I’m not saying that’s a good outcome, and definitely not one we should hope for, but if someone gets butthurt enough that it comes to that we do have legal recourse. The FCC may not give a hoot in hell about unlicensed GMRS use, but they sure do care about jamming.

  3. How very true!!! I have been a ham 33 years and would try to work some DX stations Transmitting one freq. and rec. on another the hams go nuts running all kinds of modulation and wattage. I just cant get into it. I was told once “It is a sport” well I think the sport sucks!!! On the same topic the guy told me ham radio is not a poor mans sport. It just takes away from what ham radio is and should be I think. I tend to go to a net control DX its better but the nuts are still tuning up on freq. and just being DUMB!! While im ranting I have seen over the years the (ELMER) hams helping hams slide down hill and I am not sure really why? Maybe the invention of the inernet has hurt in many was, such as getting together as a group in person? Now we just e-mail one another?? PLEASE dont get me wrong there are still many helpful elmers out there and I for onewould like to say thank you for helping keep the ham radio tradition alive BY RON HAYES KA2RRZ


  4. I know it’s easy sometimes to loose temper when you’re trying to make a contact and it just doesn’t happen. I also know if I can hear somebody tuning on my frequency it does not necessary mean that he can hear the other party – DX – I am talking to at the moment. He may be just in that skip zone due to his location. How often it happened to me when I called QRL on what seemed to be an empty static filled spot just to get a quick ‘C C’ back.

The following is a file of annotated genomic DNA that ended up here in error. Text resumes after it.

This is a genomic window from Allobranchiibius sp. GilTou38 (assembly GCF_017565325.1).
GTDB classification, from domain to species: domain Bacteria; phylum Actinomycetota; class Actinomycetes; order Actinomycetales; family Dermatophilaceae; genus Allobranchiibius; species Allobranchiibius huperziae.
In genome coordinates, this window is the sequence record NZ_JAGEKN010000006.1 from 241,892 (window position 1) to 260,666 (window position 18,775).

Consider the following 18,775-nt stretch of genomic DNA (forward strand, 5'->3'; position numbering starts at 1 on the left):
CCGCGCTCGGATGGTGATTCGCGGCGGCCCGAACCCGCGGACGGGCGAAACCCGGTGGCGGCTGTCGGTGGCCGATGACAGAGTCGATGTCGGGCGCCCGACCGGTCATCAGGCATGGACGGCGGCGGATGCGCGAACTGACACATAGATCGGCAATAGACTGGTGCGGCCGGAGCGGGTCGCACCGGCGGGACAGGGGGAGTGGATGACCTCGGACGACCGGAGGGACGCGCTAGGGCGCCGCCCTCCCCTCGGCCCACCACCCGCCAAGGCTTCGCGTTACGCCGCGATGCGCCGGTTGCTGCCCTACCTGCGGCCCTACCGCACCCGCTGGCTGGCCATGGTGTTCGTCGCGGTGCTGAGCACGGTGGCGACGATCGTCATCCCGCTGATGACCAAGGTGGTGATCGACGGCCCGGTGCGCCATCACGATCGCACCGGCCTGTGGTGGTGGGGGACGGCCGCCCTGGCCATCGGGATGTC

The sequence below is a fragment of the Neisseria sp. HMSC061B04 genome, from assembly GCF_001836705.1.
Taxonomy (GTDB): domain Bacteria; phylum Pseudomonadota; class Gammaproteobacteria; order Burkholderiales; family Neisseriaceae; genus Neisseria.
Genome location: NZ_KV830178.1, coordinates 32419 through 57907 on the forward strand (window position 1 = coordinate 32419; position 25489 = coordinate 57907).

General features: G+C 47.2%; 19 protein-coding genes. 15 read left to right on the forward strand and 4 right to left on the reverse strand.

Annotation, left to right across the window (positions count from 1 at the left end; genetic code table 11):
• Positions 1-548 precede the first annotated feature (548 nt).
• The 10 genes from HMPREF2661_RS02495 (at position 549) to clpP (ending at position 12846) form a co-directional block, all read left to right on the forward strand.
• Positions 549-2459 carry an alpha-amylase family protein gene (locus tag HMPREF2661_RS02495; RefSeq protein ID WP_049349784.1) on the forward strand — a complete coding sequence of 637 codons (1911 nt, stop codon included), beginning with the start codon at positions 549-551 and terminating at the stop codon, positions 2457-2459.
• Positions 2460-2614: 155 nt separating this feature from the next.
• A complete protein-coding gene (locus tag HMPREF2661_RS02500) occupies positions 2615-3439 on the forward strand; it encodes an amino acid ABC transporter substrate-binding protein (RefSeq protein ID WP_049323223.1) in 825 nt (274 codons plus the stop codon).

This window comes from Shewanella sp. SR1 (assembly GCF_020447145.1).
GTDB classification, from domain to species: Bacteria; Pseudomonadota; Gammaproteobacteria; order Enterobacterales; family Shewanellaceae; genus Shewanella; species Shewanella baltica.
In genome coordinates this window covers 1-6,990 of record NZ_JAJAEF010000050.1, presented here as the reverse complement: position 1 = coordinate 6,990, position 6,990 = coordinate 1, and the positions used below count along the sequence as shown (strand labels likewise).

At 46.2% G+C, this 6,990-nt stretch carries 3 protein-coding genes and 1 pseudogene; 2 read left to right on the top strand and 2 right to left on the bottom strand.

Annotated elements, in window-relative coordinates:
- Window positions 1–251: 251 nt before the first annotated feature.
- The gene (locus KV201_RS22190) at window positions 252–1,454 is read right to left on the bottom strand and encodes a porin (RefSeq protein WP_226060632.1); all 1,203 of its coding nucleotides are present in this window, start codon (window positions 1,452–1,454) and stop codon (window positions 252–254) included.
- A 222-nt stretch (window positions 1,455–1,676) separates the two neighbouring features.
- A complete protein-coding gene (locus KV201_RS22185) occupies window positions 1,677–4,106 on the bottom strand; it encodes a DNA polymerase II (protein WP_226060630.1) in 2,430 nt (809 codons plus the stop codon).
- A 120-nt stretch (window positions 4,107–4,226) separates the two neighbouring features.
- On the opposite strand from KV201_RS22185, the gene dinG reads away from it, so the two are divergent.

Also, there are many new people to the hobby who can’t find an Elmer. We have a radio club with many new fresh members (well… lids :) and very few OM still able to teach. Teaching is a skill too, correct? Some people can’t teach – I probably one of those. Not to say it takes time and effort, and it’s hobby after all – we’re not getting paid for what we do.

    My understanding is that operating techniques, DX code of conduct, and standard exchanges must be included in to the general (basic) ham examination. I believe it would at least raise awareness of the people who rarely work HF / DX and may be unaware of DX code of conduct and certain established traditions and exchanges.

    I don’t think penalties will solve the issue – educating fellow hams, treating them with dignity and respect – will.


  5. To the Dx pedition party.
    Do not reward them with a QSL card.
    Just sent a blank card saying: “sorry couldn’t hear you/ya! yell more next time… not”